Top-SecretOf course, I pledged my confidentiality without hesitation. But I was intrigued that both individuals – whom I’ve known for different lengths of time and in completely separate contexts – felt the need to “state for the record” that I did not have permission to memorialize their personal lives. Does this mean I have achieved some kind of writing milestone, when friends and family start to recognize the potential dangers of confiding in a storyteller? Have I arrived as a writer?

I admit I am flattered.

David Sedaris wrote a great story called “Repeat After Me”, in which he swears total secrecy to his sister even as he reaches for his notepad. I too often reach for my mental notepad when friends divulge their most difficult personal struggles. They talk about their troubled marriages, sick children, chronic health problems, heartbreak, depression, and mental illness. Their stories are deep and often dark, at times humorous, always compelling. They are the stuff that shows like This American Life and The Moth storytelling series are made of. They are Real Life.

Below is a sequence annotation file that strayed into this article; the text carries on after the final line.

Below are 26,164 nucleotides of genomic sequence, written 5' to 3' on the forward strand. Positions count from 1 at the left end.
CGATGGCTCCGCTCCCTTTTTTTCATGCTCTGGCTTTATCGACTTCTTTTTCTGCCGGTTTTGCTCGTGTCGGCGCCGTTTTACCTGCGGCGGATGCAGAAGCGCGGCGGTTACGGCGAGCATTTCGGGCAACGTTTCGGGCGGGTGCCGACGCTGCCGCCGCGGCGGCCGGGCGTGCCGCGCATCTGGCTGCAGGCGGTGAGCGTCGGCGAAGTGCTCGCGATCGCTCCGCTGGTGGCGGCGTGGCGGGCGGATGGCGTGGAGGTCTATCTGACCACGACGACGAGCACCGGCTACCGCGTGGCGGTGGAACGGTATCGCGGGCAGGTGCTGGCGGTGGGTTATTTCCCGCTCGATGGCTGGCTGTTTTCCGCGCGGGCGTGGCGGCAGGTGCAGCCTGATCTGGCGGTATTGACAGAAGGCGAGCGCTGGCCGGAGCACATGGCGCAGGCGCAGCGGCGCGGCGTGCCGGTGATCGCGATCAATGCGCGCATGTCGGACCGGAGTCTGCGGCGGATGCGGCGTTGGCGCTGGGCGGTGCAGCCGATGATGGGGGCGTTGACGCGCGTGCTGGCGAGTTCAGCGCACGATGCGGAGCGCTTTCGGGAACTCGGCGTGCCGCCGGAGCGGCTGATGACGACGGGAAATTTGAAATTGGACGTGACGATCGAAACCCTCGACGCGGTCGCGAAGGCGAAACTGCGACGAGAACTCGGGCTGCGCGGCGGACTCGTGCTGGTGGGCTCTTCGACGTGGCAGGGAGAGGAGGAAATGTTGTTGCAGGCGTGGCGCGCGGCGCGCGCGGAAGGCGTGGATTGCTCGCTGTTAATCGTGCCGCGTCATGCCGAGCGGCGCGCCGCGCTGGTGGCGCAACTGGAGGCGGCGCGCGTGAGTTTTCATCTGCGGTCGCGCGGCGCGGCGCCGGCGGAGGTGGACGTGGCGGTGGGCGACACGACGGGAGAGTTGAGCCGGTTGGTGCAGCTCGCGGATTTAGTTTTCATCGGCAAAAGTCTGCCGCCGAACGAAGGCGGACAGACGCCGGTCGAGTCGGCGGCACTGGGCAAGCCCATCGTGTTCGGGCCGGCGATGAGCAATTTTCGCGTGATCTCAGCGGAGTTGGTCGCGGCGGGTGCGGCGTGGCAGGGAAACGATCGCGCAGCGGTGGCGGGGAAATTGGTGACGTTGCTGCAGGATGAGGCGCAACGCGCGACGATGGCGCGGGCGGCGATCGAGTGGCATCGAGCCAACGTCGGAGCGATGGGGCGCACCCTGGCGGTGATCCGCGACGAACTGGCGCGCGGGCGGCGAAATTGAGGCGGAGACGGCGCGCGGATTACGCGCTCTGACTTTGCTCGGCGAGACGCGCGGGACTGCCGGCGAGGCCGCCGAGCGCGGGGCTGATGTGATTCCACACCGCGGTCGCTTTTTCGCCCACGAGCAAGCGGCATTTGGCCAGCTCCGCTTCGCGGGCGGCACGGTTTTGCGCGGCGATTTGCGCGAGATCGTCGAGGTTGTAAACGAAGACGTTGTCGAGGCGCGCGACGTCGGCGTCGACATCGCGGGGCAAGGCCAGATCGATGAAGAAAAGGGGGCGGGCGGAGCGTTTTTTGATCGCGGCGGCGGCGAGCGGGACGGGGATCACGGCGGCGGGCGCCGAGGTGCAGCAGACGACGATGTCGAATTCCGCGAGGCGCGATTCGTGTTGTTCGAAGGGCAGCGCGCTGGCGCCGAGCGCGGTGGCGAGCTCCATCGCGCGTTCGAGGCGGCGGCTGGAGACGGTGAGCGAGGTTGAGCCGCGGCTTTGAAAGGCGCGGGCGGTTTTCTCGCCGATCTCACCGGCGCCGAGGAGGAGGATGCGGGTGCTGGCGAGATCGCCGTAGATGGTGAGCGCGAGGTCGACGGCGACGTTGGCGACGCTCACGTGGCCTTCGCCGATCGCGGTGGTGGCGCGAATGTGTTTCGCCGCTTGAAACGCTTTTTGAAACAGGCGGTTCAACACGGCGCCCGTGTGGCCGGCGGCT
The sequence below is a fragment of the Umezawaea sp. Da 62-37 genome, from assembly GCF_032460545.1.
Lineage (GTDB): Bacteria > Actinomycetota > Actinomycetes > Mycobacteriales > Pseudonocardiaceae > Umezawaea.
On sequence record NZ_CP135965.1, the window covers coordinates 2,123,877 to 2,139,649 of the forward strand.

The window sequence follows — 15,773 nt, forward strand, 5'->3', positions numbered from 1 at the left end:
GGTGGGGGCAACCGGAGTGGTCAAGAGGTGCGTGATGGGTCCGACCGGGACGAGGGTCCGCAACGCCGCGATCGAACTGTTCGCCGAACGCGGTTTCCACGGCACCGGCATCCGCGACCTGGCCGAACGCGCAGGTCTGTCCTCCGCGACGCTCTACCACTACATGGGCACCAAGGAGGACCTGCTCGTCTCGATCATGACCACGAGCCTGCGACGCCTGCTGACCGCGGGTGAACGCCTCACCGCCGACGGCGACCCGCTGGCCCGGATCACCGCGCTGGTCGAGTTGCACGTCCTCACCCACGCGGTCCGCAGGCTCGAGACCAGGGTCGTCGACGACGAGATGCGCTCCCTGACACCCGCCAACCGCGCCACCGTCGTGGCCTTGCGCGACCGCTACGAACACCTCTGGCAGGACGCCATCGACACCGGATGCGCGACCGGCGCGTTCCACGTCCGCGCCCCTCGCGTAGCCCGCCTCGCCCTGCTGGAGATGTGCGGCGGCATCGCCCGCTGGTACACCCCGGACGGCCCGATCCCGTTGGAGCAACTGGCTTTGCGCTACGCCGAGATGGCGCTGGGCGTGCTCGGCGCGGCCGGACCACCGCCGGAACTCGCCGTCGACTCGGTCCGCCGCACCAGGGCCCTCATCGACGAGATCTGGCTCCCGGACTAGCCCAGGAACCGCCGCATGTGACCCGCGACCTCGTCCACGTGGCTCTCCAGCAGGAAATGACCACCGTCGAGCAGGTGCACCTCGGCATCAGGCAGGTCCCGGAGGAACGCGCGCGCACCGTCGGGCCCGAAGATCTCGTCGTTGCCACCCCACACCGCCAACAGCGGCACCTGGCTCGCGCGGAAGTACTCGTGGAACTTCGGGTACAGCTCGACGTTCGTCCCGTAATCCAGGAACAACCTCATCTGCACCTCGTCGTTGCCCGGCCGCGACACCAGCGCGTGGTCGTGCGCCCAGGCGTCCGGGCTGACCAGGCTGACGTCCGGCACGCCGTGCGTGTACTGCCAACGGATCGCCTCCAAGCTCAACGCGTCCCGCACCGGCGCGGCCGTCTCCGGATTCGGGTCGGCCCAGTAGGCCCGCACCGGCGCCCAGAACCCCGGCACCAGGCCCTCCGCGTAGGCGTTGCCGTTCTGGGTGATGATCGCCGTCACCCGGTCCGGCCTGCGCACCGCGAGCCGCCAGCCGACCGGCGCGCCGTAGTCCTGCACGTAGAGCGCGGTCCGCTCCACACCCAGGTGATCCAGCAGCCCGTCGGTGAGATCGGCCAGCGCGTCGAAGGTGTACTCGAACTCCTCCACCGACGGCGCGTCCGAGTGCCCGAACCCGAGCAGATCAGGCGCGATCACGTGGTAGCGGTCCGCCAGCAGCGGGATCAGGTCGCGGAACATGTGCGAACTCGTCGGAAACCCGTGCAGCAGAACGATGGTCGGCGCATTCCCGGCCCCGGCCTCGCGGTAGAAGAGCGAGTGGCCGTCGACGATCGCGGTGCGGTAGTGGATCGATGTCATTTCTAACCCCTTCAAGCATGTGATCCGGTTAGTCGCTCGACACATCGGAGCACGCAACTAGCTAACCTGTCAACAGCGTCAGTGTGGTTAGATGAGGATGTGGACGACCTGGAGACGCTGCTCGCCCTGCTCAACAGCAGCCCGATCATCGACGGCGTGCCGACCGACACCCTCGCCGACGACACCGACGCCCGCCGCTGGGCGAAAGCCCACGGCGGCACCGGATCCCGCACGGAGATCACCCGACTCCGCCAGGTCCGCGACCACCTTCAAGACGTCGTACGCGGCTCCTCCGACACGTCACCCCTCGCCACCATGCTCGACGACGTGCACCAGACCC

But they are not my stories to tell.

For me, it is liberating to transform an embarrassing or painful memory into an experience I can share with others. By making myself vulnerable, I can make myself stronger. I can mine humor from humiliation, relief from anxiety. Because we are all struggling with Something.

I recently wrote an essay about the stigma of crying in public, revealing my own mortifying experience of breaking down into tears in the middle of a busy train station. Last week, my local public radio station KQED aired an excerpt of the longer piece as part of their Perspectives segment. My topic hit a nerve, as evidenced by the feedback I’ve received from friends, colleagues, and strangers chronicling similar incidents in their own lives. I will refrain from repeating their stories here, but suffice it to say, I was not alone in my suffering. And now, neither are they.

When we share our experiences, we share ourselves. We create community. We feel a little less alone. I encourage every one of you to speak up. Or at least write it down.

But rest assured, I promise to keep your secrets, well…secret.

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Two Minutes of Fame